I was supplied with one Kowa LM12SC 12mm f/1.8 and one Kowa LM6HC f/1.8 6mm ultra wide. Both lenses turned out to be pretty wonderful. The 6mm in particular managing to provide around 108 degrees field of view with virtually zero fish eye distortion!
When you first pick up the 4KSDI-Mini you realise that this is one incredibly solid piece of gear. It's basically a metal brick. One clue as to how sturdy the construction is, is that it is rated to MIL (military) standards. Specifically MIL-STD-810G method 516.6 shock resistance. Now, some manufacturers can take liberties with such standards, but with the 4GSDI-Mini you can be sure it actually does meet that standard because gear such as this is made with military use in mind, and has been physically tested to meet the requirements.
Despite this, the 4KSDI-Mini is a great piece of gear to look at. With an all metal body finished in anodised red it is a very attractive brick.
Setting up the exposure target area for auto exposure
Set-up and powering on
The 4KSDI-Mini is not a stand alone unit. It is really a sensor block in a box. Weighing in at 325g for the body, battery power and monitoring has to be supplied externally. In the case of this review I used a supplied Atomos Shogun Inferno with a Mini-V-Lock battery adaptor. This allowed me to both monitor the output from the camera as well as supplying D-Tap power to it. Lastly a wired remote has to be attached in order to access the set-up functions of the camera.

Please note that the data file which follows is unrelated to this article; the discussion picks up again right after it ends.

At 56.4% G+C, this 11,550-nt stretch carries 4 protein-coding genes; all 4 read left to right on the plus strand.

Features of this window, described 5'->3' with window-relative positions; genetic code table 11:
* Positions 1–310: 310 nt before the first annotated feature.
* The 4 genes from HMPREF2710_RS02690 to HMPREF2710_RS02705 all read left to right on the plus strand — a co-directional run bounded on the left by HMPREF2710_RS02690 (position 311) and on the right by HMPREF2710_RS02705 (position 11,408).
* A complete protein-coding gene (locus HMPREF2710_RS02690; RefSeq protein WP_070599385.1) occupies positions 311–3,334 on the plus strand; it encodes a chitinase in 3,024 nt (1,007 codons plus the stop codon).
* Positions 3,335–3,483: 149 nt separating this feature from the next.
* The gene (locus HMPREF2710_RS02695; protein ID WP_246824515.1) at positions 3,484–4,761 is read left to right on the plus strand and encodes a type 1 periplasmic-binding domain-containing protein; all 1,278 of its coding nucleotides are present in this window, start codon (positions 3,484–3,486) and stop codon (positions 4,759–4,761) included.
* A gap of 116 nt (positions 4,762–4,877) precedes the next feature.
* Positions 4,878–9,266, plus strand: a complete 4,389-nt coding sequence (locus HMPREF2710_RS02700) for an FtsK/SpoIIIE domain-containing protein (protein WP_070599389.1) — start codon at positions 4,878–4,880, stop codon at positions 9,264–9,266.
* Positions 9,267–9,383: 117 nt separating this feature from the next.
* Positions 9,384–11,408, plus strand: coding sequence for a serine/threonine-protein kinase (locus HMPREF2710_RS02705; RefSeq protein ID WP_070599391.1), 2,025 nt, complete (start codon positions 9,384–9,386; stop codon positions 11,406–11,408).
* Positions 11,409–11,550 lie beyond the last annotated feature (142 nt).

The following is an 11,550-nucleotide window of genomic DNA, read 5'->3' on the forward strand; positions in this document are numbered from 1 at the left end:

This need for external wiring is the main drawback of the camera, but it does mean that you can run as much cable length as you need to monitor remotely, or use a wireless transmitter. This is the price of picture quality. That said, the system is set up such that there's no right or wrong way to do things. As long as you can get a monitor attached to it and power delivered, the camera will work. How you set this up yourself is really up to you and your ingenuity.
Power-on for the camera is pretty much instant as soon as you plug in the power cord: there’s no on/off button on the camera itself. The power is indicated by a bright green light next to the socket.
Setting up the camera for the modes that you want is a little tricky. By using the wired remote you bring up the menu on your monitoring screen whereby you can scroll through the different actions. The menu system isn’t exactly the best labelled in the world, with some descriptions being a bit cryptic, so it is as well to spend some time familiarising yourself with its layout in case you need to access a particular function quickly.